James (Scott Speedman) and Kristin (Liv Tyler) take a trip to James’ parent’s home in a secluded, suburban neighborhood after they attend a friends wedding reception. It is made clear that James had expected this venture to be a romantic one, but that is obviously not the case, and the couple share a few awkward moments at the start of the movie. We find out – via flashbacks – that James had proposed to Kristin at the reception, and she obviously turned him down. The couple is about to kiss and make up (literally) when a knock is heard at the door. It being 3 in the morning, this is a little strange. James answers the door and a girl asks “is Tamara home”? This starts the spiral of the movie, and James and Kristin’s struggle for survival against three masked strangers who are dead set on terrorizing them.
The Strangers starts out as a slow character study, and then evolves into a speedy survival film. Though it might start too slow for some, I enjoyed watching the actors work in the first 1/3 of the film, and it helped set the tone for the rest of the movie. More importantly, it made me care for these characters because it made them real people with real problems. Liv Tyler and Scott Speedman kept the movie interesting throughout, and although the director gave the actors an easy way out in the highest emotional moment (the camera never sees their faces at this point, hiding the real emotion of the actor from the audience, which is a personal pet peeve), both gave strong, convincing performances in a movie that was actor driven. The sound stands out as my favorite aspect of this movie. From the wonderful juxtaposition of songs and action, to the sound effects that acted as the third main character, Jeffree Bloomer has put together something special in the sound department of The Strangers. I was also a huge fan of the cinematography because it perfectly depicted the entire quality of the movie: bleakness. From the barren tree shots at the start of the movie, all the way down to the “everyman” suburbanite house the movie was shot in, and the reason this couple was terrorized, bleak is the best word I can use to describe The Strangers.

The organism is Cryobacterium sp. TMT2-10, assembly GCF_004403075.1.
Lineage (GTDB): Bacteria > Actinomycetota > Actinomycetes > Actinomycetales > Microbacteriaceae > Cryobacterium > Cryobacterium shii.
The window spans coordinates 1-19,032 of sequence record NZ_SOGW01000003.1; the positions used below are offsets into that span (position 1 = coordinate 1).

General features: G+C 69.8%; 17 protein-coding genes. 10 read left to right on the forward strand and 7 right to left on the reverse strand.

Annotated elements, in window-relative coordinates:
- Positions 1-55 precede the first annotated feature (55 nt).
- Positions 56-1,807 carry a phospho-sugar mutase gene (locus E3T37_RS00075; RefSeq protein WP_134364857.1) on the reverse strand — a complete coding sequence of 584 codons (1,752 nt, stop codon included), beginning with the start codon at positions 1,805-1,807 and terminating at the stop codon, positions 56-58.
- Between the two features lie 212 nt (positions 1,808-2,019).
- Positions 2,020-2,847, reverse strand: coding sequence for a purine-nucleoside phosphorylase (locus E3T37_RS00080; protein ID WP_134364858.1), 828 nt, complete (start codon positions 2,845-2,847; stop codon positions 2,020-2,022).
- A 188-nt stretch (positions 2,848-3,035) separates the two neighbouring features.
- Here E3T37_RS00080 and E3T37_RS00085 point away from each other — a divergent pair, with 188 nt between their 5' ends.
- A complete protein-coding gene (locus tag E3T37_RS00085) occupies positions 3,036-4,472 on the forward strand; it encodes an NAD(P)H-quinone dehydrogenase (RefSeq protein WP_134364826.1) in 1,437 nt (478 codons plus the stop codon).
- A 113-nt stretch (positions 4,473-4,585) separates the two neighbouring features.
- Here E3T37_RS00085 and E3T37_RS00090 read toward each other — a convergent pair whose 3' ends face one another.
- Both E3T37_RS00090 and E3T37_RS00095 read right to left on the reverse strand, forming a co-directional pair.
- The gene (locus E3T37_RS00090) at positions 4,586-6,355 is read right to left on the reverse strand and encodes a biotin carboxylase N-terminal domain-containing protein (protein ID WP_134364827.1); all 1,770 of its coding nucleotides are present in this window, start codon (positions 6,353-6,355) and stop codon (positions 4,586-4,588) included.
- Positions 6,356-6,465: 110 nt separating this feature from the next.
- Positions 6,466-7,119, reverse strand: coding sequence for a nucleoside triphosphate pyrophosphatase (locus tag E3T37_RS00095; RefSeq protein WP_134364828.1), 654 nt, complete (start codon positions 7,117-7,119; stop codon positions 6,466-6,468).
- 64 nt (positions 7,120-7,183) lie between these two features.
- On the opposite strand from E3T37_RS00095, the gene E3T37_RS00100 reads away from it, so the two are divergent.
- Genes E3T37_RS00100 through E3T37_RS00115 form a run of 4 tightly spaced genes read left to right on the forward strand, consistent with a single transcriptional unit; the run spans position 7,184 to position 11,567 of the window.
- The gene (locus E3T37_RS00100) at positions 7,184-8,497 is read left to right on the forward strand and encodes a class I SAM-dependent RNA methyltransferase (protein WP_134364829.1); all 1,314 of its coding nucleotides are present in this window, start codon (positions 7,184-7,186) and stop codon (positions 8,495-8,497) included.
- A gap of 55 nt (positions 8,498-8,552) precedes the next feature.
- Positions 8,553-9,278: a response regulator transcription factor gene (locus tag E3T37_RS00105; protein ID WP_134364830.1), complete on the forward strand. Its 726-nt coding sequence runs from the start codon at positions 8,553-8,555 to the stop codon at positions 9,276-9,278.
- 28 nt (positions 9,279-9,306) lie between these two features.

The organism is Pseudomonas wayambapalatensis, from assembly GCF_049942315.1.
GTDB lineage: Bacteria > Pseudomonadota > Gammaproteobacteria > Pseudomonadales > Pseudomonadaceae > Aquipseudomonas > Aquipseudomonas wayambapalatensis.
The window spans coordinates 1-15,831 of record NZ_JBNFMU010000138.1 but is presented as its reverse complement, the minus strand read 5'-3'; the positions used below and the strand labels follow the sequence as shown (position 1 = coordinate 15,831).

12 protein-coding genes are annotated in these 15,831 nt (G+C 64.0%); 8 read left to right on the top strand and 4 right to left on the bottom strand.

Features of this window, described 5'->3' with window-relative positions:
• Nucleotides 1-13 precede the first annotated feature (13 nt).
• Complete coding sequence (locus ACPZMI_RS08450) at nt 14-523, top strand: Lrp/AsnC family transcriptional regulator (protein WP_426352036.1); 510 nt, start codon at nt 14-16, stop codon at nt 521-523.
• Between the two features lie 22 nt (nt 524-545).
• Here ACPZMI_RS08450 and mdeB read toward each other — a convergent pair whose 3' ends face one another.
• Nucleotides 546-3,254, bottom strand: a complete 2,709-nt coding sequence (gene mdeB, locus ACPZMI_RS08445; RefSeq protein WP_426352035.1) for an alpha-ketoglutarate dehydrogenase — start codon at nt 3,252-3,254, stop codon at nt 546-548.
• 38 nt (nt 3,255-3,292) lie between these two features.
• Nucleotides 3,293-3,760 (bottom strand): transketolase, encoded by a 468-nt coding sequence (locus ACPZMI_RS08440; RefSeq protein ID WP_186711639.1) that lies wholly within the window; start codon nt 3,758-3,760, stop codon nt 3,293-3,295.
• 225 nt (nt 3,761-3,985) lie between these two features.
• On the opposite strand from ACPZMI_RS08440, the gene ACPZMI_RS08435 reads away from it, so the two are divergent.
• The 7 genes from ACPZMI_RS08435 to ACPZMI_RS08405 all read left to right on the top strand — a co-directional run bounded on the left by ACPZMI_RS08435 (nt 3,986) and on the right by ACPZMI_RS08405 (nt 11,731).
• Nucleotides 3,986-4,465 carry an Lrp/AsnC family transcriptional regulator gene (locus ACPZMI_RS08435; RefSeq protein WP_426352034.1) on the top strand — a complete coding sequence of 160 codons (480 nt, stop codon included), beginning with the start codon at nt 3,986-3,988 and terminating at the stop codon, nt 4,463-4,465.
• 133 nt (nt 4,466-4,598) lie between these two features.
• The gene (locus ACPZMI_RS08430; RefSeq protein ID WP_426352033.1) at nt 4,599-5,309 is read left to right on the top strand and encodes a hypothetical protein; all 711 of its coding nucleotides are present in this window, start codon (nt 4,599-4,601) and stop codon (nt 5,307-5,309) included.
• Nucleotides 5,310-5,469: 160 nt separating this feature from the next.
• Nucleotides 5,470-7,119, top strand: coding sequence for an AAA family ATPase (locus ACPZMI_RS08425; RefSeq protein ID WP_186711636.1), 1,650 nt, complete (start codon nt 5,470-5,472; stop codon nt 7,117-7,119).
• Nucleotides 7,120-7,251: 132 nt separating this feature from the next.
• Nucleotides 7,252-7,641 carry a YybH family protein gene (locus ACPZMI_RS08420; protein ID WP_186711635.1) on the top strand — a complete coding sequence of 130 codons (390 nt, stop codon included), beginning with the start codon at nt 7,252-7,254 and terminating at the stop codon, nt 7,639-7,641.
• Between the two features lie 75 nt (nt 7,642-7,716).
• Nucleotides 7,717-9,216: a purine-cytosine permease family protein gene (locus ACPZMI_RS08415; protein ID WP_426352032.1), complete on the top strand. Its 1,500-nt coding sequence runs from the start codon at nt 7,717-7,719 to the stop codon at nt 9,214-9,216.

Though this is the third time watching this movie, I find more to enjoy about it with each viewing. Aside from some staple “stupid moves” that horror movies are guaranteed to have, The Strangers is a highly recommendable film, and perfect viewing for the Halloween season.
Branden has been a film fan since he was young, roaming the halls of Blockbuster Video, trying to find the grossest, scariest looking VHS covers to rent and watch alone in the basement. It wasn’t until recently, though, that Branden started seeking out the classics of cinema, and began to develop his true passion for the art form. Branden approaches each film with the unique perspective of having studied the art from the inside, having both a bachelor’s and master’s degree in acting. He has been a film critic since 2010, and has previously written for Inside Pulse Movies, We Love Cult, and Diehard Gamefan. His biggest achievement as a film critic, to date, has been founding Cinefessions and turning it from a personal blog to a true film website, housing hundreds of film and television reviews, and dozens of podcasts.